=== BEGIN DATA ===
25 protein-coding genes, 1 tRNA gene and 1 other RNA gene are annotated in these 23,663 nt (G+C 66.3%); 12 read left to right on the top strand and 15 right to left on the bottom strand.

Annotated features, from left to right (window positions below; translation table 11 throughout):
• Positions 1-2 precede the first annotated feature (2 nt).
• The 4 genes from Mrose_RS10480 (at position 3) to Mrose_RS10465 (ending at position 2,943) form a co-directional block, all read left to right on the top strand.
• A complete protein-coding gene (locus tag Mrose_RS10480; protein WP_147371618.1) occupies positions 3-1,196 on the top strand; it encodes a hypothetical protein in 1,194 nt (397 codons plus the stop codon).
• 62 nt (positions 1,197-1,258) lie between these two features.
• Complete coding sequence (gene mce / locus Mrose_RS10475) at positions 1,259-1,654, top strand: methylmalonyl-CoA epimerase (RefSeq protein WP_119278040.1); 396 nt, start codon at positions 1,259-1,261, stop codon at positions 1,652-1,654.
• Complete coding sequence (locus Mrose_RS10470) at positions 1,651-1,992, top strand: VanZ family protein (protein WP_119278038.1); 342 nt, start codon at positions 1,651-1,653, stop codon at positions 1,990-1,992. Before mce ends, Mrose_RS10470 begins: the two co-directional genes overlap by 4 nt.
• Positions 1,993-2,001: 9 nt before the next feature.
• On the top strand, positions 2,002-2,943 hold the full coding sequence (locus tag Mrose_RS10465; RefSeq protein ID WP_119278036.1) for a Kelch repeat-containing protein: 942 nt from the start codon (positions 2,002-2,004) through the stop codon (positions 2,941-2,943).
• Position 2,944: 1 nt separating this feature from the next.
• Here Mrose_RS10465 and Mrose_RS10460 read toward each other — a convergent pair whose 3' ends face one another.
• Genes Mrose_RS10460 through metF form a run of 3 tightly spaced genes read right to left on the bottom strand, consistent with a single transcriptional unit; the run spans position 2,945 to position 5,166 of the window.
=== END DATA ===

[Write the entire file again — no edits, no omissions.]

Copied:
25 protein-coding genes, 1 tRNA gene and 1 other RNA gene are annotated in these 23,663 nt (G+C 66.3%); 12 read left to right on the top strand and 15 right to left on the bottom strand.

Annotated features, from left to right (window positions below; translation table 11 throughout):
• Positions 1-2 precede the first annotated feature (2 nt).
• The 4 genes from Mrose_RS10480 (at position 3) to Mrose_RS10465 (ending at position 2,943) form a co-directional block, all read left to right on the top strand.
• A complete protein-coding gene (locus tag Mrose_RS10480; protein WP_147371618.1) occupies positions 3-1,196 on the top strand; it encodes a hypothetical protein in 1,194 nt (397 codons plus the stop codon).
• 62 nt (positions 1,197-1,258) lie between these two features.
• Complete coding sequence (gene mce / locus Mrose_RS10475) at positions 1,259-1,654, top strand: methylmalonyl-CoA epimerase (RefSeq protein WP_119278040.1); 396 nt, start codon at positions 1,259-1,261, stop codon at positions 1,652-1,654.
• Complete coding sequence (locus Mrose_RS10470) at positions 1,651-1,992, top strand: VanZ family protein (protein WP_119278038.1); 342 nt, start codon at positions 1,651-1,653, stop codon at positions 1,990-1,992. Before mce ends, Mrose_RS10470 begins: the two co-directional genes overlap by 4 nt.
• Positions 1,993-2,001: 9 nt before the next feature.
• On the top strand, positions 2,002-2,943 hold the full coding sequence (locus tag Mrose_RS10465; RefSeq protein ID WP_119278036.1) for a Kelch repeat-containing protein: 942 nt from the start codon (positions 2,002-2,004) through the stop codon (positions 2,941-2,943).
• Position 2,944: 1 nt separating this feature from the next.
• Here Mrose_RS10465 and Mrose_RS10460 read toward each other — a convergent pair whose 3' ends face one another.
• Genes Mrose_RS10460 through metF form a run of 3 tightly spaced genes read right to left on the bottom strand, consistent with a single transcriptional unit; the run spans position 2,945 to position 5,166 of the window.